Funny thing about #WhiteOut (#RIP #PercySledge)

(h/t Jules)

It's not exactly new.

From the fave Bar Patron du jour Ranier Maningding, whose posts have been nothing but fire, I present to you one hell of a eulogy:

**White Out**
*What Happens When White Musicians Steal From Black Ones?*

Yesterday afternoon, on a rainy day in Baton Rouge, legendary soul singer Percy Sledge passed away at 73-years old.

Sledge had been singing since the 1960's and topped the charts with his hit song, "When a Man Loves a Woman" which was eventually covered by Michael Bolton.

Though Bolton, a white singer, gave credit to Percy Sledge, it's hard to have a discussion of Sledge's popularity without discussing Michael Bolton. And for a lot of early black musicians, the same is true. You can't talk about Chuck Berry's guitar skills without bringing up Keith Richards, nor can you reminisce in James Brown's dance moves without side-eyeing Elvis Presley. In other words: when white musicians stole the music and style of black artists, they didn't just take their catchy tunes and face-melting guitar riffs, they diminished their significance and relegated them into the humble category of "inspiration."

I have this vivid image in my head of a music producer in the 1960's, listening to Chuck Berry and James Brown and wishing, WISHING he could tap his feet and hum those tunes. WISHING he could sign those miraculous black artists but knowing full well that the general public would go apeshit. Knowing that, although he loved the sound of the music, he didn't love who was making it.If only they were white.

Enter Elvis Presley.

Whenever the subject of Elvis came up, it was always in a, "damn, that white boy can sing and dance like a Black guy!" which, if you actually compare him to legends like James Brown, no, no he cannot. Elvis still dances like a white boy... lol. When you look at Elvis' discography, most of his music is absolute GARBAGE. I'm talkin' pure, unfiltered TRASH, yet screaming white girls LOVED him.

And today, you see the same shit happen. You have these AMAZING Black artists who get very little credit, while white newcomers show up, do half as good, and receive instant gratification. "Justin Timberlake is the modern face of R&B!" "Adele is the queen of big voices!" "Iggy represents the new generation of female rappers!"


And although we can argue that there's enough pie for everyone, why then does no one remember Lauryn Hill? Why do we play Robin Thicke's thieving ass on the radio and not Tank? Or D'Angelo? Whenever a Black artist comes up, a brand new white version shows up just around the corner. No, it ain't the white musicians fault for making music and getting paid. I don't blame Iggy for supplanting Nicki Minaj (though I do blame her for that possessed, gibberish rapping she did) but I am upset when the shadow of mediocre white artists drown out the authentic sounds of Black ones. When SNL gives a shit about Robin Thicke's 'Paula' album and not Cody Chestnut's, we have a problem.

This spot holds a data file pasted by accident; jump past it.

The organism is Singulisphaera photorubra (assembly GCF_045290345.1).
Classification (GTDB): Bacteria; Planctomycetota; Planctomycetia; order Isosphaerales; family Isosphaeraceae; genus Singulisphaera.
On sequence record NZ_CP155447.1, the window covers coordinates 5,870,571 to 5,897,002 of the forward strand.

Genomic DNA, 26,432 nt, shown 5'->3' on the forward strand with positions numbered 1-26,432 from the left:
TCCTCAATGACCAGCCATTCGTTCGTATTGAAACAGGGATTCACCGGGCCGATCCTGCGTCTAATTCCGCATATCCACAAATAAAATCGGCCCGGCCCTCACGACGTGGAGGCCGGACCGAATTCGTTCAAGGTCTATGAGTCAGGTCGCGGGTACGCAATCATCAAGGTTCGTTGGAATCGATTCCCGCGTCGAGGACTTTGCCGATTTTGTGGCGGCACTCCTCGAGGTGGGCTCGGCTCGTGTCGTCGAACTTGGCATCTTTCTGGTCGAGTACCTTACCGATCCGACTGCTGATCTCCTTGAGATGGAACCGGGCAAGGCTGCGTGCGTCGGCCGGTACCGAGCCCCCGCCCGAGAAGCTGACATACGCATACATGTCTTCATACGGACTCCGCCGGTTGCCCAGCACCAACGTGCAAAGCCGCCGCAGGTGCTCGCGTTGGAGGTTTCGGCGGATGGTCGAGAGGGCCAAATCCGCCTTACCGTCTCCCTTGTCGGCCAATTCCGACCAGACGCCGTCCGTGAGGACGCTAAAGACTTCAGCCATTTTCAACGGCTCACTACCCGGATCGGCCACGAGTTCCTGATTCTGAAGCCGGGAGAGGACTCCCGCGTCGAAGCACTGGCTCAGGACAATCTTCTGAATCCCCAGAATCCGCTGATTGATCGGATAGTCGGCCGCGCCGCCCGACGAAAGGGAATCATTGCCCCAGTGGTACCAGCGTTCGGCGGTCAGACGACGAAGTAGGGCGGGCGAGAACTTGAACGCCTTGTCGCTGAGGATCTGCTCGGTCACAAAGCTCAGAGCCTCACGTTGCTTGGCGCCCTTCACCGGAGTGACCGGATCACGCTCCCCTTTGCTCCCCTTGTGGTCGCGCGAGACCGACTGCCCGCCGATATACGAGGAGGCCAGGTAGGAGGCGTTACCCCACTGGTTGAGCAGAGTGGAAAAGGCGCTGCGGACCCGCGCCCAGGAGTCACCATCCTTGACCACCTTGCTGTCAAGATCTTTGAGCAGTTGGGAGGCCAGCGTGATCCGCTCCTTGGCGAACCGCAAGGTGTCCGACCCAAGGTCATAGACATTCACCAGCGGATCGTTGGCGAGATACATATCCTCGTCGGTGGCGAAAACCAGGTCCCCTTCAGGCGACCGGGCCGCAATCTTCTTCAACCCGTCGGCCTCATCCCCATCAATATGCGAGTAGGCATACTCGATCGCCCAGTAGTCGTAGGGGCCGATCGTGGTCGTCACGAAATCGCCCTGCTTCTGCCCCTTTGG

While the Biebers, Karmins and Amethyst Kellys of the world get their toes tickled with dollar dollar bills, amazing, purely fantastic Black artists get left to the side. Their dreams get crushed by the reality of an industry unwilling to support new black talent, and all the hours of singing lessons, guitar practice and dance rehearsal flush down the toilet. Their lyrics about pain and the police are never heard. Their renditions of 'Strange Fruit' and 'A Change is Gonna Come' stay quiet on their iPod.

The music industry is dead and it's not because "this new generation doesn't appreciate good music!"

It's because we've sucked out all, ALL of the soul.


  1. I agree. Now Elvis may have wiggled, and he may have jiggled- but he was no James Brown. I watched James Brown perform live at The South Field House, in my hometown when I was 9 years old. To be fair, there were a couple of tunes I liked from Elvis, very early in his career. That was Teddy Bear, (which had a Frankie Lymon-esque beat to it.) Poor Boy and Don’t be Cruel. A closer comparison would be the pitiful facsimile who went by the name of Wayne Cochran. Watching him perform reminds me of the Holocaust, in that you simply want to cover your eyes to the horror.

    I grew up in the 60’s so we ate- slept and breathed Soul Music. For my Mother the genre was defined by a Strong Bass Line, that’s how she picked out her record player console.

    Scratch my Back, Cleo’s Back, and Green Onions have been burned in my brain since I was 9-11 years of age. Personally, I don’t know how anyone can watch The Voice or anything similar when guitar-playing white guys walk away with the accolades. As long as Mediocre remains the standard, we’ll simply be out-voted most of the time. Still, I can’t even count the white singers on one hand that can out-sing a black performer.

    Hell, we practically own Gospel, but its people like Christy Lane and The Oakridge Boys who most accredit with that ole’ time Gospel Sound. If you ask me, it can all be summed up in Envy. For if imitation is the sincerest form of flattery, then white people have it bad when it comes to That Sweet Soul Music.